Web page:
It’s an all-too-relevant tale given the Dr Luke/Kesha lawsuit and #MeToo movement. Penhall expertly digs into detail on the finer points of music copyright law, showing portions of Bernard and Cat’s fraught songwriting sessions. And there are some great laughs at Bernard’s expense. But in order to crowbar in a lot of exposition and character motivation, Penhall also comes up with the device of structuring the play around the two main characters’ conversations with their lawyers and shrinks, with multiple flashbacks/flashforwards. This can be confusing, not to mention sometimes dramatically inert. The second act is much the same as the first. The impression is that it might all be going on in one of the main characters’ heads.

But Ben Chaplin gives a crackerjack performance as Bernard in a role that seems written for him. Basically, anyone who’s ever had more than the most rudimentary dealings with the pop business will have met someone like Bernard. He’s a close relation to Damon Albarn, Keith Richards and Mark Ronson. There is also a genuinely dramatic moment when we finally see Bernard’s true colours, reminiscent of a similar note in David Mamet’s ‘Oleanna’, clearly a big influence on this play.

There are other problems with ‘Mood Music’: Cat, though certainly savvy beyond her years, looks about 18 rather than someone who’s been around the pop block a few times. Also the music Bernard and Cat come up with – somewhere between Dido and Donovan – sounds unlike anything that’s been in the charts over the last 20 years. And the idea that Bernard would have Sonny Rollins on speed dial is peculiar.

And what about the ending? I won’t give too much away but will just say that most of the cast morph into a string quartet. Maybe it’s something to do with the sanctity of single-author works of art. Or maybe it’s as simple as: don’t you dare mess with the pop business…

(‘Mood Music’ has just finished a successful run at the Old Vic but will probably be back soon.)

The Cult Movie Club: Seems Like Old Times (1980)

It seems a bit weird to describe ‘Seems Like Old Times’ as a cult movie when everything about it screams ‘Hollywood’: co-stars Chevy Chase and Goldie Hawn, screenwriter Neil Simon, ‘Mary Tyler Moore’/’Cosby Show’ director Jay Sandrich, Columbia Pictures (this was one of the first movies they made after the David Begelman embezzlement scandal).

But it’s a cult movie in that it now seems completely forgotten. I probably would never have come across it unless I’d happened upon it on TV one afternoon. I stuck it on a VHS and wish I still had it, because it’s one of Chevy’s funniest films and an interesting companion piece to ‘Caddyshack’. 1980 was a good year for Steely Dan’s first drummer.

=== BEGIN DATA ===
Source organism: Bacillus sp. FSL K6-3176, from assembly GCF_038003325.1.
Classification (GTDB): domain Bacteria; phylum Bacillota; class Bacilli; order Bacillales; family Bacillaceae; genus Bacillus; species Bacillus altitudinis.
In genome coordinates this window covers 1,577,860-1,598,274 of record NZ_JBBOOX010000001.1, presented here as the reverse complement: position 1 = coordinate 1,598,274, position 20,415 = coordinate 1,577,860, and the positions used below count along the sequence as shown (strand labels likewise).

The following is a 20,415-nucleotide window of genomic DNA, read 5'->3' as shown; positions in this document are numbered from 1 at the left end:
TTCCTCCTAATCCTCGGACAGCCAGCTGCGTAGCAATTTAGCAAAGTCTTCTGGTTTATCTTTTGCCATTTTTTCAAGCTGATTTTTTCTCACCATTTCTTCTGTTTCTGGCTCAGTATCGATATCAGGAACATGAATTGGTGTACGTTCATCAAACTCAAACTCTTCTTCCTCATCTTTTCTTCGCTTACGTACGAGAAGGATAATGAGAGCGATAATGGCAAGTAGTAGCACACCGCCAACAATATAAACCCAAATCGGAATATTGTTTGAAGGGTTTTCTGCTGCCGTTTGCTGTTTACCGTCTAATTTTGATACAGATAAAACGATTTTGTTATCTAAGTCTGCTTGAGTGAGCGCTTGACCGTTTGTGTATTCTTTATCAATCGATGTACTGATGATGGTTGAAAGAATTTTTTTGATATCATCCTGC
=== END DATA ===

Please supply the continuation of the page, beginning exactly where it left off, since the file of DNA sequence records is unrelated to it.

‘Seems Like Old Times’ is clearly modelled on the great Hollywood screwball comedies of the ’30s and ’40s. Even the title comes from a popular song written in 1945 (sung by Diane Keaton in ‘Annie Hall’). Chase stars as a falsely-accused bankrobber who takes refuge at his ex-wife’s Beverly Hills ranch. There are ‘unresolved issues’ in their relationship, not to mention the suspicions of Hawn’s new husband Charles Grodin. The sparks fly and the one-liners come thick and fast.

Hawn, Chase and Grodin

Chase channels Cary Grant at his zaniest, Hawn is fairly adorable and has some great comic moments, and they have a decent chemistry. Grodin (who I was amazed to read was Razzie-nominated for this performance) excels in the role he always seems to play, a control freak seemingly on the edge of a nervous breakdown, while Robert Guillaume and Harold Gould lampoon the Reaganite elite almost as effectively as Ted Knight in ‘Caddyshack’.

Simon writes loads of memorable secondary characters too: TK Carter is funny as Chester (though the part wouldn’t win any ‘woke’ points these days) and Yvonne Wilder is great as Mexican maid Aurora (ditto). The locations are gorgeous, with a striking helicopter shot over the opening credits along the Southern California coast. I love Marvin Hamlisch’s theme tune too, sounding a bit like Herb Alpert jamming with Billy Joel. And the cheap, slushy, ridiculous last five minutes get me every time.

‘Seems Like Old Times’ is a film that you can just let wash over you – you’re in the hands of experts. Indeed it sometimes feels a bit too professional. It was a reasonable hit but proved a bit of a career dead end for Chase, who pretty much eschewed the ‘romantic lead’ pictures from here on in. A shame, in a way. His dead-eyed buffoonery and surprisingly subtle charm take him and the film a long way.